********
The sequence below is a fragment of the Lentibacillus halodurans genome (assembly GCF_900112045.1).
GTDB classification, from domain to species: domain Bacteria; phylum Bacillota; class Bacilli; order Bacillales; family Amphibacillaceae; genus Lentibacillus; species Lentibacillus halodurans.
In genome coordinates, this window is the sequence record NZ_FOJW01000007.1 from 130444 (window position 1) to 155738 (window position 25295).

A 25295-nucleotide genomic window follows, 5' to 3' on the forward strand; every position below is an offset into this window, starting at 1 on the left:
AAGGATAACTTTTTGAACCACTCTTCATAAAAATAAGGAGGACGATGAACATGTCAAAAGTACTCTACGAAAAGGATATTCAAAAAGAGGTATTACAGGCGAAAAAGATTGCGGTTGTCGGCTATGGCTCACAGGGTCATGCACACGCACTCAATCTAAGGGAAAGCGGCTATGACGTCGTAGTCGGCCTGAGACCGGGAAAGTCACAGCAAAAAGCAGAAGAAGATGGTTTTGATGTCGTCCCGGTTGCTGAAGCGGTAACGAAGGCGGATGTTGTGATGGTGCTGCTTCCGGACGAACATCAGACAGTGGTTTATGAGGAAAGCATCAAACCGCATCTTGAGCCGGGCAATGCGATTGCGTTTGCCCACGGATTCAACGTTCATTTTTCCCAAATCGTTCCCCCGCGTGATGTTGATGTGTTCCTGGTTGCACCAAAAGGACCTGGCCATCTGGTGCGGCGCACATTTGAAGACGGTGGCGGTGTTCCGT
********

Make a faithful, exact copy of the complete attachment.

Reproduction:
The sequence below is a fragment of the Lentibacillus halodurans genome (assembly GCF_900112045.1).
GTDB classification, from domain to species: domain Bacteria; phylum Bacillota; class Bacilli; order Bacillales; family Amphibacillaceae; genus Lentibacillus; species Lentibacillus halodurans.
In genome coordinates, this window is the sequence record NZ_FOJW01000007.1 from 130444 (window position 1) to 155738 (window position 25295).

A 25295-nucleotide genomic window follows, 5' to 3' on the forward strand; every position below is an offset into this window, starting at 1 on the left:
AAGGATAACTTTTTGAACCACTCTTCATAAAAATAAGGAGGACGATGAACATGTCAAAAGTACTCTACGAAAAGGATATTCAAAAAGAGGTATTACAGGCGAAAAAGATTGCGGTTGTCGGCTATGGCTCACAGGGTCATGCACACGCACTCAATCTAAGGGAAAGCGGCTATGACGTCGTAGTCGGCCTGAGACCGGGAAAGTCACAGCAAAAAGCAGAAGAAGATGGTTTTGATGTCGTCCCGGTTGCTGAAGCGGTAACGAAGGCGGATGTTGTGATGGTGCTGCTTCCGGACGAACATCAGACAGTGGTTTATGAGGAAAGCATCAAACCGCATCTTGAGCCGGGCAATGCGATTGCGTTTGCCCACGGATTCAACGTTCATTTTTCCCAAATCGTTCCCCCGCGTGATGTTGATGTGTTCCTGGTTGCACCAAAAGGACCTGGCCATCTGGTGCGGCGCACATTTGAAGACGGTGGCGGTGTTCCGT